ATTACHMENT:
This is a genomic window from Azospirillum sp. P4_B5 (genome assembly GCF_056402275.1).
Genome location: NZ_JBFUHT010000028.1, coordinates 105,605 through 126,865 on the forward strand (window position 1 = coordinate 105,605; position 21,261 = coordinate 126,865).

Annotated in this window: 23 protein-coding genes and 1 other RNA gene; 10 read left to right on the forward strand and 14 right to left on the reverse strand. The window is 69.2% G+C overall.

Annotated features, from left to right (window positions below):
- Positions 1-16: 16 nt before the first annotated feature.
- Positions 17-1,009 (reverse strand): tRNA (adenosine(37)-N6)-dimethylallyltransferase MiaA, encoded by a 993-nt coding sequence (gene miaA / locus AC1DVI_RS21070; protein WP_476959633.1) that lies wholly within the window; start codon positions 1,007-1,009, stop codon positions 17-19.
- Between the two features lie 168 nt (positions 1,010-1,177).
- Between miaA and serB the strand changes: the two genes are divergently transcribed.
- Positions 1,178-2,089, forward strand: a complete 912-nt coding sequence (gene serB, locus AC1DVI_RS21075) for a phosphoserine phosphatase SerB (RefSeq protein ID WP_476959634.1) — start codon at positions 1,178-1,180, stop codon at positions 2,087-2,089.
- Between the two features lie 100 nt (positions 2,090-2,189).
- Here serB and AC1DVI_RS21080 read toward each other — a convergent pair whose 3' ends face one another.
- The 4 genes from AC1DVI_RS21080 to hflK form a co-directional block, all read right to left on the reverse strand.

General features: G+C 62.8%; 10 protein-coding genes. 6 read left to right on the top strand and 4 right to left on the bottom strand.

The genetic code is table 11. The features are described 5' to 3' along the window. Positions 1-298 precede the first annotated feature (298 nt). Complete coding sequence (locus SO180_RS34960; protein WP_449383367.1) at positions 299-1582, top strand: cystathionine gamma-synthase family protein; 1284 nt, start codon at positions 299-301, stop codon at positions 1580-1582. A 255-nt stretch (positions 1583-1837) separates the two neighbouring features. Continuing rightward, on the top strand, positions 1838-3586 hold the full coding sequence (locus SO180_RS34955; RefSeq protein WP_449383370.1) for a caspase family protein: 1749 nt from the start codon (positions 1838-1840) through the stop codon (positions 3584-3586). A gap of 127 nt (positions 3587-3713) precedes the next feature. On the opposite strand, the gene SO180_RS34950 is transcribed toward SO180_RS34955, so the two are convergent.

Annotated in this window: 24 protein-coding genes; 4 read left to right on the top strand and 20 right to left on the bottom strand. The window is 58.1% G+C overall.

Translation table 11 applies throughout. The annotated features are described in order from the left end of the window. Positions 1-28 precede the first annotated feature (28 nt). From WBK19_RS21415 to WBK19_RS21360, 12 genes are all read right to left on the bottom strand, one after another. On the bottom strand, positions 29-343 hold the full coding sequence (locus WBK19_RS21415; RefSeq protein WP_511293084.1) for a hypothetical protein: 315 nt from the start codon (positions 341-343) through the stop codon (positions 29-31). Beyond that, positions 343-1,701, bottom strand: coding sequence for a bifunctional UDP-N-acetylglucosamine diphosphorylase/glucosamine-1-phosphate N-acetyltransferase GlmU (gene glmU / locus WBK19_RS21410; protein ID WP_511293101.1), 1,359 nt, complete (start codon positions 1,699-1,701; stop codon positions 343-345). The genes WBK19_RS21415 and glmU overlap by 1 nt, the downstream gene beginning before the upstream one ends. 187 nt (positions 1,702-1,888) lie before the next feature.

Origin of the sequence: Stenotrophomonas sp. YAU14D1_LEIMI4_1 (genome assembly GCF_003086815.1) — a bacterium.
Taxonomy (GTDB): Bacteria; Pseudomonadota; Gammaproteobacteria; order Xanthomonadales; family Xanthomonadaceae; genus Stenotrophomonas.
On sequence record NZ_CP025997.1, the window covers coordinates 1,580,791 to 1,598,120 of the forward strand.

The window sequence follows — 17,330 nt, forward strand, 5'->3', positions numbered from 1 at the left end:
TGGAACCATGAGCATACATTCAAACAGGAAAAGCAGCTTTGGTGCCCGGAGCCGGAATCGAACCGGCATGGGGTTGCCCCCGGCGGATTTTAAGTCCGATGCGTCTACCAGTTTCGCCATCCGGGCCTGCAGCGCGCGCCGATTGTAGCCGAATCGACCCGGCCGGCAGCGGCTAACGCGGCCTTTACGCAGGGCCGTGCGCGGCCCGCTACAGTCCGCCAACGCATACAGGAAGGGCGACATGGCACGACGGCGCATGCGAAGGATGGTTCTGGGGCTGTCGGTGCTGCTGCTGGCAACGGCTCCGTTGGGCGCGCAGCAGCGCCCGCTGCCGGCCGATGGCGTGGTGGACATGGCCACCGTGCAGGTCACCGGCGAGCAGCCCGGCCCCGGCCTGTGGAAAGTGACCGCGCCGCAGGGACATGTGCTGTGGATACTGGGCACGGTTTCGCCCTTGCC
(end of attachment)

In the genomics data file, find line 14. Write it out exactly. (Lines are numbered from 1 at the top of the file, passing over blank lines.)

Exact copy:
The genetic code is table 11. The features are described 5' to 3' along the window. Positions 1-298 precede the first annotated feature (298 nt). Complete coding sequence (locus SO180_RS34960; protein WP_449383367.1) at positions 299-1582, top strand: cystathionine gamma-synthase family protein; 1284 nt, start codon at positions 299-301, stop codon at positions 1580-1582. A 255-nt stretch (positions 1583-1837) separates the two neighbouring features. Continuing rightward, on the top strand, positions 1838-3586 hold the full coding sequence (locus SO180_RS34955; RefSeq protein WP_449383370.1) for a caspase family protein: 1749 nt from the start codon (positions 1838-1840) through the stop codon (positions 3584-3586). A gap of 127 nt (positions 3587-3713) precedes the next feature. On the opposite strand, the gene SO180_RS34950 is transcribed toward SO180_RS34955, so the two are convergent.